Overlining (and Underlining) a Fly Rod
“Overlining” a fly rod refers to the practice of using a fly line that is rated higher than the designation on your fly rod. Eg using a 6wt fly line on a fly rod designated as a ‘5wt’.
Underlining a fly rod is the reverse I.e using a 5wt fly line on a fly rod designated by the manufacturer as a ‘6wt’ fly rod.
This all gets a little sketchy these days because:
- There is no standard to label the intrinsic power of a fly rod. And many fly rod manufacturers produce fly rods that would normally be stiffer than would be a fair designation in their pursuit to sell “fast fly rods”. For some reason the perception is that faster is better and consumers go for this as being some sort of benefit.
- Many fly lines are over - and in some cases way over - the weight designation for fly line specifications. There is a standard specification for fly lines - not so for fly rods as outlined in our earlier article here: https://swiftflyfishing.com/blogs/news/fly-fishing-fly-rod-ratings-fly-line-weights-and-the-arms-race
It's important to know that overlining or underlining a fly rod will not change it’s intrinsic properties. It will, all things being equal, make it bend more or less for a given amount of line out the rod tip.
Overlining a fly rod:
Why you might wish to overline your fly rod.
- Casting short distances in windy conditions
- Picking up and turning over very large flies
- Lots of roll casting in confined spaces / no backcast room
- Loading (Bending) the rod with a short amount of line out the tip
- You have a stupidly stiff fly rod that the manufacture has underrated in order to make it feel “fast”
Keep in mind that many fly lines are now over the AFFTA recommended weight for the specification - so in many cases you are already casting an “over-lined” fly rod by default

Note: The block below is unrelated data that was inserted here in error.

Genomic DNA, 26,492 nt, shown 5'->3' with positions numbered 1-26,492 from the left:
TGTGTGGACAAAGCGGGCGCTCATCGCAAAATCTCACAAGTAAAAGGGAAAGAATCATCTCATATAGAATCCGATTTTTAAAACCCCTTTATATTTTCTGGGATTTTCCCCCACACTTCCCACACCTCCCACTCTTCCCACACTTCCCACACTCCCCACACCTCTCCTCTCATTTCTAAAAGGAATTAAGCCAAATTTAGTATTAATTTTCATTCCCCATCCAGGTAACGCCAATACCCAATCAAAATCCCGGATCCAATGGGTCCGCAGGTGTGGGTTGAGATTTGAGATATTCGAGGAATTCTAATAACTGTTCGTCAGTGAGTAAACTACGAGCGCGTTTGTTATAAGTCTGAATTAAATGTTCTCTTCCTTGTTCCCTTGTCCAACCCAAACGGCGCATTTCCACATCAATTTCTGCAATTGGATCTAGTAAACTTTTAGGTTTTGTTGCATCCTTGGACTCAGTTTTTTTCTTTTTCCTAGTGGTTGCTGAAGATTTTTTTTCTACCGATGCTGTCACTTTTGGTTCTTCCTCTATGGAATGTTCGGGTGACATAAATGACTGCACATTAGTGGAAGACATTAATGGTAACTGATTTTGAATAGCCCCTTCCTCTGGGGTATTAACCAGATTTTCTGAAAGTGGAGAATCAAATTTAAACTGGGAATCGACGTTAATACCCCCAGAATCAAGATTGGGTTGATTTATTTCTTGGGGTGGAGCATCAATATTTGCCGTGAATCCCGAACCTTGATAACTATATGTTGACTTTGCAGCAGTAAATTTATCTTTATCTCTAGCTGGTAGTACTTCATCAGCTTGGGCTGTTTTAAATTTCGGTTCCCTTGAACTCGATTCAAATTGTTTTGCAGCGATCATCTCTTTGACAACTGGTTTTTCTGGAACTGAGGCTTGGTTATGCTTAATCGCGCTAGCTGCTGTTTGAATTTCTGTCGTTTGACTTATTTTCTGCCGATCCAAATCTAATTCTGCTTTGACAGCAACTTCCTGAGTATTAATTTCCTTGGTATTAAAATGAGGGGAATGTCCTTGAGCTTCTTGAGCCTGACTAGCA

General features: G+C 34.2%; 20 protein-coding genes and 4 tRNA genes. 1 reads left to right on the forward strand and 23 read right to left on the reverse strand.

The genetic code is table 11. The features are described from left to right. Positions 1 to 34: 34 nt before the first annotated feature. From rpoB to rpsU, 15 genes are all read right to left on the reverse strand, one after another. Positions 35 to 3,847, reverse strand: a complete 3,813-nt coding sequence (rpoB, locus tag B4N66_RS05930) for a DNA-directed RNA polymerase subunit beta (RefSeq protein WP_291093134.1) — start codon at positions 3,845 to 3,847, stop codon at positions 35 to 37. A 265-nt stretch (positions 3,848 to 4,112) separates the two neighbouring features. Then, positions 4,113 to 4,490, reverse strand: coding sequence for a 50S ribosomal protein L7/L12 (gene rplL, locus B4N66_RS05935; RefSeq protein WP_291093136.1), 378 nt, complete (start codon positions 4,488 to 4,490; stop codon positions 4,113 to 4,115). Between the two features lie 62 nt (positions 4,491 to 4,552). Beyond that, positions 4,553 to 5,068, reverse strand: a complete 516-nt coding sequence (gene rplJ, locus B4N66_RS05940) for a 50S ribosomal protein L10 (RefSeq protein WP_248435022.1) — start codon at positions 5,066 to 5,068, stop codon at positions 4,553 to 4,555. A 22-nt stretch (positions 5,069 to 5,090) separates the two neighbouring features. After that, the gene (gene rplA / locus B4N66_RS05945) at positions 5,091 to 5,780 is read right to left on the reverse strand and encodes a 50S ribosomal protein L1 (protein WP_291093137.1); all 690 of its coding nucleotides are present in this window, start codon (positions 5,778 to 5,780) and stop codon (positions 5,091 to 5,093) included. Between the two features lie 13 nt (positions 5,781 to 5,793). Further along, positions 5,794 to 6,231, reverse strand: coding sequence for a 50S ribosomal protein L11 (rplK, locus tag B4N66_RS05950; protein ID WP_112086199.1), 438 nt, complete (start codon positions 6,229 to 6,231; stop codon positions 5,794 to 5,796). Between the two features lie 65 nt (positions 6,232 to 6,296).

Underlining a fly rod:
All things being equal - a lighter line will deflect / bend the rod less for a given amount of line out.
- Result in tighter loops
- Allow a longer carry
- Give a more delicate presentation than a heavier line.
If you look at the actual weight stated on fly line specifications above, you’ll see that many fly lines are heavier than the highest limit of the specification.
The problem then is that unless you’re aware of that when you buy the fly line, you might be overlining a fly rod that is already effectively overlined.
The AFFTA system, is not perfect, but if line manufacturers kept their products in line with the standard specifications there would at least be a “standard” and all our lives would be made much easier. Then, you could adjust up or down for your rod type without having to double-check that the specifications of the line matched the standard.
Our Glassline fly lines - produced for us by Scientific Anglers USA match the sweet spot for a given weight exactly. Epic Glassine fly lines - True to weight fly lines
Our fly rods are rated against the AFFTA standard for each line - and are, to the fullest extent possible - true to weigh. Epic Studio Built Fly Rods - True to Weight Fly Rods